About 60% of the country’s population depends on livestock and livestock products. Out of these, according to USAid, the US development agency, 55% lead a nomadic lifestyle with the remaining 45% living in urban and rural settlements (pdf). The pastoralists keep a combination of camels, goats, sheep and cattle, and they are a common sight on the road between Hargeisa and Berbera.
Animals vastly outnumber people in Somaliland. Compared with a population of 3.8 million people, there are an estimated 8.4 million goats, 8.7 million sheep, 1.6 million camels and 400,000 cattle. In Hargeisa, groups of sheep and goats wander along the main roads munching through rubbish, or bringing traffic to a halt as they cross the street.
Life for pastoralists is precarious. Conflict, climate change – with increasingly frequent dry periods and drought – make life exceedingly difficult. Last year, the UN declared a famine in Somalia, in which tens of thousands of people died. Despite the many challenges, experts say mobile pastoralism will continue throughout the Horn of Africa for the simple reason that a more viable, alternative land-use system for these areas has not been found.
Those who survive will prosper by owning bigger herds. The challenge is how those who drop out of pastoralism make a living. In an optimistic scenario, Peter Little, professor of anthropology at Emory University, Atlanta, Georgia, sees former pastoralists investing in local fodder farms, urban-based markets and services that serve the livestock sector, educating their children and engaging in small-scale trading and other enterprises.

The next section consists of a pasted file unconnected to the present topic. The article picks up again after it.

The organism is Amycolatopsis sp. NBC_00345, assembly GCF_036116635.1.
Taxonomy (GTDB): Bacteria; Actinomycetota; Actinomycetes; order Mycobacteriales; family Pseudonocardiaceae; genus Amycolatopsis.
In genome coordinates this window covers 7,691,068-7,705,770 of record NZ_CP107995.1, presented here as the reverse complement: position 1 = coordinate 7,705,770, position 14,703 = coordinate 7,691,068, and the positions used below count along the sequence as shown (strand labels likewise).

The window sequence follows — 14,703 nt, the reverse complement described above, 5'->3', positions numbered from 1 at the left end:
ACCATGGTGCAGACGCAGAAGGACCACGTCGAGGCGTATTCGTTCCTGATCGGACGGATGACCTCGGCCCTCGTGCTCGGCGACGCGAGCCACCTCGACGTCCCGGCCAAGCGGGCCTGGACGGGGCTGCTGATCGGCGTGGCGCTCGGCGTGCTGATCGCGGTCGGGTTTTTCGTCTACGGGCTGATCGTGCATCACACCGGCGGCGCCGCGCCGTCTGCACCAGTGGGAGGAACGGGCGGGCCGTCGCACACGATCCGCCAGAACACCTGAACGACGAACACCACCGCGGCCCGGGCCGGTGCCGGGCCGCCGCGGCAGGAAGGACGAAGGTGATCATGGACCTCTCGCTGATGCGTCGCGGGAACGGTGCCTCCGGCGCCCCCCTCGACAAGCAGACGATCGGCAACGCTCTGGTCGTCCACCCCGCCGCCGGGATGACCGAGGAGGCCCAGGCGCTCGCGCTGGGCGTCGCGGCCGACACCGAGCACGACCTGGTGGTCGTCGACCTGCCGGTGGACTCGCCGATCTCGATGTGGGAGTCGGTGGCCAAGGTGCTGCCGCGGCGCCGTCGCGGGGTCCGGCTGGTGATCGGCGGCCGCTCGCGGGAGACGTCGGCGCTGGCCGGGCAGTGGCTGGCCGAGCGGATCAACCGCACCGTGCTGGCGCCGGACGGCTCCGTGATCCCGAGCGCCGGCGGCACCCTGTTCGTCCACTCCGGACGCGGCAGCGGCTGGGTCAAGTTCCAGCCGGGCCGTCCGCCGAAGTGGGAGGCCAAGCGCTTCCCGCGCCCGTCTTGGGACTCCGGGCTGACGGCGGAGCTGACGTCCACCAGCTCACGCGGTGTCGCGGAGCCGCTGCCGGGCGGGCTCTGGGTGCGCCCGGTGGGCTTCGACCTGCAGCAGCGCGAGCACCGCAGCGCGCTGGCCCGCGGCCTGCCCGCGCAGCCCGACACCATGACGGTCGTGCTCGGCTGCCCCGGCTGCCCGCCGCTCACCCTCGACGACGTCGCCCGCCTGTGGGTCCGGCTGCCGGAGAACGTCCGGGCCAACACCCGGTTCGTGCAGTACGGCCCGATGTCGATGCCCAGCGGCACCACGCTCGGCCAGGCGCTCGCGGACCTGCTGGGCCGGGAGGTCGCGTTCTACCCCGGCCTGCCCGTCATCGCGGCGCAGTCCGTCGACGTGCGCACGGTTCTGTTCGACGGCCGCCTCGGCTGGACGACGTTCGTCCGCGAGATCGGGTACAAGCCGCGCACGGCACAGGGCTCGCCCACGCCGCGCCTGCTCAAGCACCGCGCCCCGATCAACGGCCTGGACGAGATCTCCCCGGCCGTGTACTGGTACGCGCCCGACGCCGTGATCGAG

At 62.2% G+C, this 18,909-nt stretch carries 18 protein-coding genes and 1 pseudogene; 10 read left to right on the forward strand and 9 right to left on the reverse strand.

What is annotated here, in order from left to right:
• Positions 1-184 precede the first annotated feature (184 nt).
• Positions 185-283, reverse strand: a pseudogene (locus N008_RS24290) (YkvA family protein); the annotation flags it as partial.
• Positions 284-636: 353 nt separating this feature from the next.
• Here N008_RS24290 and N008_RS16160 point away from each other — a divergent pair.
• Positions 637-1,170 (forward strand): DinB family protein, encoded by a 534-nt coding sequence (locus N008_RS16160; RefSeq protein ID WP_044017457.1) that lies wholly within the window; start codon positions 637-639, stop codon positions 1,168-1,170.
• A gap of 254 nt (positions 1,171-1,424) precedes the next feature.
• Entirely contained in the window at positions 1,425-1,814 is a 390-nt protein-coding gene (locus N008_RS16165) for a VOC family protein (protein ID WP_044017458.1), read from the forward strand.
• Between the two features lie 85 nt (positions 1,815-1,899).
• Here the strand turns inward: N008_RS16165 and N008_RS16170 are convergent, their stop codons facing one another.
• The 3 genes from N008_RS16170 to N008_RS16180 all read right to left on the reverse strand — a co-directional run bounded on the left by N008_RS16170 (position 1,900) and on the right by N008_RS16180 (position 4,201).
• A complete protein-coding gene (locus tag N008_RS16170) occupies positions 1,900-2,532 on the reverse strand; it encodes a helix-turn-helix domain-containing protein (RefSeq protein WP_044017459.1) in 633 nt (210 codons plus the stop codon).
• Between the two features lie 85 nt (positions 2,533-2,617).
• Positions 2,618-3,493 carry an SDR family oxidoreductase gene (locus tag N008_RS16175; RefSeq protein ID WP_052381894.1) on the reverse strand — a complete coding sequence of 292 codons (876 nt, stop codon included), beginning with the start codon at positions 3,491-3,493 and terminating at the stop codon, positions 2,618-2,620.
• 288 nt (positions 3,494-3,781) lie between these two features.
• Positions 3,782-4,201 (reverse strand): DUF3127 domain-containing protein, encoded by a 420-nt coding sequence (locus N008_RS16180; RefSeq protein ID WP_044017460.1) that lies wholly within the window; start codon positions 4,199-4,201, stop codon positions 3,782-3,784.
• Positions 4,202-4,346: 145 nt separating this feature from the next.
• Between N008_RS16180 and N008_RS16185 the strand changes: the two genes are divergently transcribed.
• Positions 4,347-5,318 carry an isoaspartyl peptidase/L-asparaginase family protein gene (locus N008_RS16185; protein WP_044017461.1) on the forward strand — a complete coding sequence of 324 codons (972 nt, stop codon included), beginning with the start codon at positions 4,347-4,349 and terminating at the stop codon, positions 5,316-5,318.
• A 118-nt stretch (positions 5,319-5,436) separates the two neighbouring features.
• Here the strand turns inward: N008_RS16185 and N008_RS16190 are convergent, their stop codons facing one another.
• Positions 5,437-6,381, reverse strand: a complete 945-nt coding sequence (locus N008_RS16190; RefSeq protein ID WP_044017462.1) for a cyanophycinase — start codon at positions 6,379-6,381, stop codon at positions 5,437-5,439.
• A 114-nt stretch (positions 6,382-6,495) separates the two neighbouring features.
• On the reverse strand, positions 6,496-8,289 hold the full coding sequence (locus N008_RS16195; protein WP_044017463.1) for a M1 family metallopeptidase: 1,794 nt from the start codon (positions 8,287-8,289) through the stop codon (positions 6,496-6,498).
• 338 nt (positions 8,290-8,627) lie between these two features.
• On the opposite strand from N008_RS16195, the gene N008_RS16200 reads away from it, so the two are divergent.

Development organisations have realised the importance of supporting livestock and its ancillary activities. In February, Britain launched a £13m aid package with partners who included the UN’s Food and Agricultural Organisation, the International Labour Organisation, the World Bank and Save the Children. Andrew Mitchell, UK international development secretary, who visited Hargeisa in February, said the project will create 20,000 jobs in agriculture and livestock in the region.
One early outcome has been improvements at the Hargeisa livestock market. A wall enclosing a 70 sq m (750 sq ft) plot has been built not only to keep animals from straying but to stop encroachment from private developers. A new water tank has also been built and shelters now provide protection from the rain and sun.
“It is 100% better. The worst was the sun before, but now we have shelter and the fence protects our space and our animals, and I can stay here longer,” says Marwo Harun, a woman selling the distinctive black-headed sheep particularly prized by Saudis.
Young women are being trained to make jewellery and ornaments from bones, and soap from animal fats and bone marrow. In the city of Borama, the meat market has been refurbished with the construction of display tables and the installation of a waste management system. The market now supports 216 meat retailers, up from the previous 65.
Given the improvements at the Hargeisa livestock market and the dynamism of Berbera’s port manager, Little’s optimistic scenario for livestock and pastoralists does not seem far-fetched. In the new book, Pastoralism and Development in Africa, he writes: “In this scenario, the normal occurrence of drought would no longer result in widespread food shortages and hunger as markets would function effectively and local incomes would be sufficient to purchase needed foods.”